How to resolve dependencies in ASP.NET Core


Dependency injection is a technique that allows you to inject the dependent objects of a particular class rather than create those instances directly. Using dependency injection enhances testability and maintenance by facilitating loose coupling. Additionally, dependency injection allows you to modify your implementations without having to change the dependent types that rely on them.

Dependency injection is a first-class citizen in ASP.NET Core. The built-in dependency injection provider in ASP.NET Core is not as feature-rich as IoC (inversion of control) containers such as StructureMap and Ninject, but it is fast, easy to configure, and easy to use. You can inject both framework services and application services in ASP.NET Core.

This article talks about the various ways in which you can resolve dependencies in ASP.NET Core.

To work with the code examples provided in this article, you should have Visual Studio 2022 installed in your system. If you don’t already have a copy, you can download Visual Studio 2022 here.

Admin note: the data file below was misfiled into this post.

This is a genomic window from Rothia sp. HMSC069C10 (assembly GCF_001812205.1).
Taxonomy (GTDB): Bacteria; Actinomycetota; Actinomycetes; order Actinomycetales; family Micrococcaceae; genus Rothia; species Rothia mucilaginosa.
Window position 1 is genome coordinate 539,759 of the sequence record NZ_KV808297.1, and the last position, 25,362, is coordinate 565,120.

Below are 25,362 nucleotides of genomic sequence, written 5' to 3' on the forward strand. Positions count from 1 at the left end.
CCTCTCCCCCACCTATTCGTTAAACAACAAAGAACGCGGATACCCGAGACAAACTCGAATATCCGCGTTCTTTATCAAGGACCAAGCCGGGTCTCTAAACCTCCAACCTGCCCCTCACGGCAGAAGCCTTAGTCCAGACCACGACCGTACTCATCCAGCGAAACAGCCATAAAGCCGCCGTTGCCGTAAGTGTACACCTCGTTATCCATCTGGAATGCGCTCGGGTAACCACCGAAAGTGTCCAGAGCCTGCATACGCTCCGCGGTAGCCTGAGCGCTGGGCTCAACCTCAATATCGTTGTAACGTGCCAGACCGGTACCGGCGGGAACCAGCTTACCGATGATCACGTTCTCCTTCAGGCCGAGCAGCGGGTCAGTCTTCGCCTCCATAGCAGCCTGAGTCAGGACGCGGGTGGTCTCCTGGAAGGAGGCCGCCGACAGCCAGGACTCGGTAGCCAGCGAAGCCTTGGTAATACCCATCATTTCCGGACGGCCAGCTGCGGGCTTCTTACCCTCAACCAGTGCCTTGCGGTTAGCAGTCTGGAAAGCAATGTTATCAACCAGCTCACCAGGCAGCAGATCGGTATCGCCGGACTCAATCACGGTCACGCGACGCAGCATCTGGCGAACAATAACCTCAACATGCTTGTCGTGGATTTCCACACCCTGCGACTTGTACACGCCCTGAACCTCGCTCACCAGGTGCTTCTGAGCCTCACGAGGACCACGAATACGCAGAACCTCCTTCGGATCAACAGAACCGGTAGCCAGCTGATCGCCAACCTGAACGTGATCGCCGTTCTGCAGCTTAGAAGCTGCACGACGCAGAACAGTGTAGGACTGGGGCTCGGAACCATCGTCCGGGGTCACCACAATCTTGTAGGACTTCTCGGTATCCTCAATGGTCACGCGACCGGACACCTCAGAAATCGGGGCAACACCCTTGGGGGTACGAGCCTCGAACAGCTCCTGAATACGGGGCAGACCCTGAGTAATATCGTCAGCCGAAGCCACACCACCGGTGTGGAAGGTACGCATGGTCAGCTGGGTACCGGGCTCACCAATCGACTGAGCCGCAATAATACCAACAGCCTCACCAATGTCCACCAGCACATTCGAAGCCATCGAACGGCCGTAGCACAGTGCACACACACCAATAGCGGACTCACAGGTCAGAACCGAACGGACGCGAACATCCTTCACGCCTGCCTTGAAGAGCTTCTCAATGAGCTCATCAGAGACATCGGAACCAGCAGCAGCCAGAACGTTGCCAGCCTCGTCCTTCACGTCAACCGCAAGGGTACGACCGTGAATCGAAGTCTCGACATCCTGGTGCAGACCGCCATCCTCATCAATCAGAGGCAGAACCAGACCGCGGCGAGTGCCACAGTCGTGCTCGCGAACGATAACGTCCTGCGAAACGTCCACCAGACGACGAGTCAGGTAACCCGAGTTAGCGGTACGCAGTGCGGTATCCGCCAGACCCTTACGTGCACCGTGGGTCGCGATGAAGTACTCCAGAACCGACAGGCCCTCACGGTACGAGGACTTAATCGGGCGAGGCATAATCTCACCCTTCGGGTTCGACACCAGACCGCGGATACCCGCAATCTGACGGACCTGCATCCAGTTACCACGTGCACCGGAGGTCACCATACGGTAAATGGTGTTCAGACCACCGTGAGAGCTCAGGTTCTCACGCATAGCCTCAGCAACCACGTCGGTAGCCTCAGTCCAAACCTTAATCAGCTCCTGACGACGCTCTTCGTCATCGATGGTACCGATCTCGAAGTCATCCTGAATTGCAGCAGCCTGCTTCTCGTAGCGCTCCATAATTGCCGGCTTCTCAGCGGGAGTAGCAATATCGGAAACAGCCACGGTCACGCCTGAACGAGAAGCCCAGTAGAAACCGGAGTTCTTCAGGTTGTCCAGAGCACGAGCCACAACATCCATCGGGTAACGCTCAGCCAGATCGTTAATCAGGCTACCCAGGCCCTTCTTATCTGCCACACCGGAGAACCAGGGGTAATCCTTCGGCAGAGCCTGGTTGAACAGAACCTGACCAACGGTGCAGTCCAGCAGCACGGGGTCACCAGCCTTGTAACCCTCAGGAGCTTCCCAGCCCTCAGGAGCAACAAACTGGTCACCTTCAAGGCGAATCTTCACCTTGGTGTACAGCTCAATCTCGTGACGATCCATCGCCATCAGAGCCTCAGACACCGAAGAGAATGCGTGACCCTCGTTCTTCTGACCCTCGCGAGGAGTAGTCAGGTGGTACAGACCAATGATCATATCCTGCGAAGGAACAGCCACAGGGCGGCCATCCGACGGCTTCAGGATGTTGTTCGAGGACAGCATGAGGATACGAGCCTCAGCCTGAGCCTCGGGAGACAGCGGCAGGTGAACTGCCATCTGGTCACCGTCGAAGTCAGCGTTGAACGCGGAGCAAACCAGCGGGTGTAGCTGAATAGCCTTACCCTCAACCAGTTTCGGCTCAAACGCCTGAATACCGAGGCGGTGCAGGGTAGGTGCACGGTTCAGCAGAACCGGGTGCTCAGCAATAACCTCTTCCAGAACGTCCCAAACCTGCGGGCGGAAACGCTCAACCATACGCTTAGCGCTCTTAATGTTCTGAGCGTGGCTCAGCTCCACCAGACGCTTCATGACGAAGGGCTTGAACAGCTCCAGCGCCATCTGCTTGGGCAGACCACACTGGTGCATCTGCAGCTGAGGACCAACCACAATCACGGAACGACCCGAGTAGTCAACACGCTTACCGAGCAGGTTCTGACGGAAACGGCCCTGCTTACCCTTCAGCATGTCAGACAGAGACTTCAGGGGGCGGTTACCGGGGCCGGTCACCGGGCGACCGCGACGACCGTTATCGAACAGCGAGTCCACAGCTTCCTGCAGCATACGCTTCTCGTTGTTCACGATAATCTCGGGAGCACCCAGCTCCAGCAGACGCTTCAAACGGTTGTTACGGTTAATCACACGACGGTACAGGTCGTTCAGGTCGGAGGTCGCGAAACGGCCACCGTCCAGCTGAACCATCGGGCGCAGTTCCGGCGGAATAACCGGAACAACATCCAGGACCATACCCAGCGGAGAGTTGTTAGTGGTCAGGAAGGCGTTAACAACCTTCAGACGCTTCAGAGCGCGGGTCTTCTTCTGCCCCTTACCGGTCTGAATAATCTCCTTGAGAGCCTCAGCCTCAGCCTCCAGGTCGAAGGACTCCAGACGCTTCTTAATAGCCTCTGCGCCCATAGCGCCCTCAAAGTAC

Create an ASP.NET Core project in Visual Studio 2022

First off, let’s create an ASP.NET Core project in Visual Studio 2022. Following these steps will create a new ASP.NET Core Web API 6 project in Visual Studio 2022:

  1. Launch the Visual Studio 2022 IDE.
  2. Click on “Create new project.”
  3. In the “Create new project” window, select “ASP.NET Core Web API” from the list of templates displayed.
  4. Click Next.
  5. In the “Configure your new project” window, specify the name and location for the new project.
  6. Optionally check the “Place solution and project in the same directory” check box, depending on your preferences.
  7. Click Next.
  8. In the “Additional Information” window shown next, select .NET 6.0 as the target framework from the drop-down list at the top. Leave the “Authentication Type” as “None” (default).
  9. Ensure that the check boxes “Enable Docker,” “Configure for HTTPS,” and “Enable Open API Support” are unchecked as we won’t be using any of those features here. You can optionally uncheck the “Use controllers (uncheck to use minimal APIs)” check box as well because we’ll be creating our own controller.
  10. Click Create.

This will create a new ASP.NET Core 6 Web API project in Visual Studio 2022. We’ll use this project to illustrate resolving dependencies in the subsequent sections of this article.

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